It has been my experience that problem solvers hold the most value within a company. For that reason, I try to surround myself with team members that look for solutions. Since my first job, I have always felt that my duty was to make my boss’s job easier. I figured that it was my job to find ways to solve my superior’s problems. This same attitude flows over into the customer service side of business as well. No one wants to solve your problems, they want someone with solutions.
Yesterday, I was speaking with a colleague, and he was telling me that he is sick of people bringing him problems. He doesn’t need people to bring him problems; he can find them all by himself. In fact, problems will ultimately present themselves in almost every occasion. So why am I paying people to bring the problems to me? This was a very insightful view and quite accurate.
Over the years I have encountered many of these types of team members. Most of them fall into one, or more, of the following categories: gunslingers, time travelers, and tenants.
The Gunslingers will shoot holes into the best laid plans. They are only concerned in casting blame and showing where all the problems are in any given situation. You can spend hours trying to help them solve problems, but they will just continue to tell you why those ideas won’t work. Try to stay away from these types of people. They are rarely trainable, and I have only seen a few that could be converted from their pessimistic outlooks.
The time travelers are the employees that either want to know the future or can only focus on the past. A time traveler will always stay focused on what happened yesterday or what will happen tomorrow. The best way to deal with these team members is to constantly reinforce the fact that we can’t change the past, and we don’t know the future. I have found that if you can get them to start expecting the best but planning for the worst, you can break them of this bad habit. My experience has been that you can learn from history but you need to focus from this point moving forward. Finally you want to have contingency plans in case something does go wrong. However, you cannot afford to stop production due to fear of the unknown.
Our last category are the tenants. I call them tenants because I think of the relationship between a tenant and a landlord. All the tenants do is bring the landlord their problems to fix. While that might be the job of a landlord it is not the job of a manager. Over the years I have used the following technique to stop the tenants in their tracks. When I have someone who continuously brings me problems, I simply ask them the question, what would you do if this was your company? Based on their answer you will know if they are the right person for the job or not. If not, maybe some mentoring is needed? I will get into mentoring next. However, if they can handle it without having to come to you, then why are they coming to you? The simple answer is that they are afraid to make the wrong decision. I have a simple fix for this as well. When I get someone who constantly comes to me with problems or questions, and I know they are capable of handling it without my involvement, I tell them the following; “From this point forward I don’t want you to ask me anymore questions that I can’t answer with a simple yes or no.” For example, don’t come to me with a question about what do I think you should do about….. Instead come in with a statement. I was going to do this about ……is that ok? This will show me that the manager has at least taken the time to think through the problem and come up with solutions. Therefore, bring me one or multiple solutions to choose from. This will eliminate the fear factor and cut down on the interruptions. Over time the manager will also start to build confidence, and realize that they don’t have to involve you on every decision.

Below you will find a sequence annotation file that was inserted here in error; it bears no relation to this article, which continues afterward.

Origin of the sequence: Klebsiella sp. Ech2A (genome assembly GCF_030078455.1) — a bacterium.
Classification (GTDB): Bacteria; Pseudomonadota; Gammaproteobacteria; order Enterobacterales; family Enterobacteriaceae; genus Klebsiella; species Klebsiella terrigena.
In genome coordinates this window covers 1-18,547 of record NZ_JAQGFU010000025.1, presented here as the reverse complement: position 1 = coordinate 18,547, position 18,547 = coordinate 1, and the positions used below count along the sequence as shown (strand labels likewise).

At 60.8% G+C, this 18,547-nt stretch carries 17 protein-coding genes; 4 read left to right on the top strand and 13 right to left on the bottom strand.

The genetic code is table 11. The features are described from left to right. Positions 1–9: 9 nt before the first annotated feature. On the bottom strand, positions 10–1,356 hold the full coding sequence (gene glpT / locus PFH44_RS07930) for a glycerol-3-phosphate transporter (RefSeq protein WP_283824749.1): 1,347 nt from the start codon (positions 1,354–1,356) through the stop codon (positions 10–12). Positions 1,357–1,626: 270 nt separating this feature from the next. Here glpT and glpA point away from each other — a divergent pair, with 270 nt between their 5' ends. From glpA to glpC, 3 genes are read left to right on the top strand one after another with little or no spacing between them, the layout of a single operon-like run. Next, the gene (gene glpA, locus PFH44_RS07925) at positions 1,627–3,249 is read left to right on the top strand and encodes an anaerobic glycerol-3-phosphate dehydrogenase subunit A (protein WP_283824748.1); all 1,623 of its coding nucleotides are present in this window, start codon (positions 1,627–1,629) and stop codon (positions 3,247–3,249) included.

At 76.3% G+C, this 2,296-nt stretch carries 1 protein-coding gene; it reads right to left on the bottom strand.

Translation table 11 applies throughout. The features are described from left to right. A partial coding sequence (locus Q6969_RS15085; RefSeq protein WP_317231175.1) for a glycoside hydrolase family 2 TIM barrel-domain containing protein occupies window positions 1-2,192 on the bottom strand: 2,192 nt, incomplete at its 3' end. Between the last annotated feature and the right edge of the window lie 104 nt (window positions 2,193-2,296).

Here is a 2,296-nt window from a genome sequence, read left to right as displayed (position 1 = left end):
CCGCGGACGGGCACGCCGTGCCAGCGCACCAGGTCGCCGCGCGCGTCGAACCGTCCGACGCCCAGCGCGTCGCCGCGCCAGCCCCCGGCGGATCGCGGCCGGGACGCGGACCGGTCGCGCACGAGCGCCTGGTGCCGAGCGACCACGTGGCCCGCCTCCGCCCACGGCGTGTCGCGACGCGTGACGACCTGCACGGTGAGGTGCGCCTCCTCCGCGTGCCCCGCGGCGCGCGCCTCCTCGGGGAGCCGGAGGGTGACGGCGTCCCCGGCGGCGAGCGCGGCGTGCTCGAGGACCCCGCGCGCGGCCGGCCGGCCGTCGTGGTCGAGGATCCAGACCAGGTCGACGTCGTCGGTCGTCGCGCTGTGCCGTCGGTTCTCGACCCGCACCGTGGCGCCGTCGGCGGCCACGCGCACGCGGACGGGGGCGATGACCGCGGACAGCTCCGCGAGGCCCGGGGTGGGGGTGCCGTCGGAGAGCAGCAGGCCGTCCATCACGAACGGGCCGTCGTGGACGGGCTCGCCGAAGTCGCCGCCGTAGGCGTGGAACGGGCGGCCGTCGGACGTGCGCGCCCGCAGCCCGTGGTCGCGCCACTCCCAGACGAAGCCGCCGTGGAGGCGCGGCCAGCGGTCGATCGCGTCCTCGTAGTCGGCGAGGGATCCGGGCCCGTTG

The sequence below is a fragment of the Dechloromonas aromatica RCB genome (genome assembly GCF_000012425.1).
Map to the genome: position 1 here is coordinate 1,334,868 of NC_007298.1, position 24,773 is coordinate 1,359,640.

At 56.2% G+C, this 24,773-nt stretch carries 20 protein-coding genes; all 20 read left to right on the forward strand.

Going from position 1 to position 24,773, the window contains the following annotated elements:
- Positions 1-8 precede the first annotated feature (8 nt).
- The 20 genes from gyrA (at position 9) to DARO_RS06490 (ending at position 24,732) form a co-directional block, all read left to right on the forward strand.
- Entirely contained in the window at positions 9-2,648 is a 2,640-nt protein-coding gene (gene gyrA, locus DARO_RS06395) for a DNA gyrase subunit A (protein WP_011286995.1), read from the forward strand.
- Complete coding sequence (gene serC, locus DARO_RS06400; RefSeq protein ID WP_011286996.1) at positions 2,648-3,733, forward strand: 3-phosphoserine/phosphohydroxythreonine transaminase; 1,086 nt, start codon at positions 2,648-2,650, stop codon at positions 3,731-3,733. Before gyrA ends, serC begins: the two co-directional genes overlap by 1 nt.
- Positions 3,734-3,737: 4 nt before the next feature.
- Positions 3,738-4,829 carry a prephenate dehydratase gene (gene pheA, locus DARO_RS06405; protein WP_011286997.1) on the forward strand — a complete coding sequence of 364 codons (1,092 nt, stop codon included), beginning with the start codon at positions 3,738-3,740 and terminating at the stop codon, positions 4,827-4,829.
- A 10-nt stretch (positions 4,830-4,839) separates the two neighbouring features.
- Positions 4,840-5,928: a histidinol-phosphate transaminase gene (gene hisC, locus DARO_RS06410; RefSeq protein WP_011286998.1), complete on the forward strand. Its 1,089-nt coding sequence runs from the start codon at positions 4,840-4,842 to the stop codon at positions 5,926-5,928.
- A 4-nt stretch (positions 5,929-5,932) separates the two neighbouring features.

My last comment is about mentoring. This is a lost art. Many people today think that they can just hire the perfect employee, and that doesn’t work. While I have spoken about many specific problematic personalities, you have to be honest with yourself. This whole article only applies to skilled and seasoned team members. If you continually have people coming to you with questions, is this a personnel problem or a training problem? If you look back on your own career I am sure you will remember many people who took the time to teach you the skills you have acquired. Make sure that you make time to mentor and train others. I personally have time built into my weekly schedule for mentoring. You cannot just hire the perfect employee. There are too many differences from one company to another. However, if you spend the time to train them properly you will build a relationship with a valued team member that will solve your problems and in the end give you more time to train others.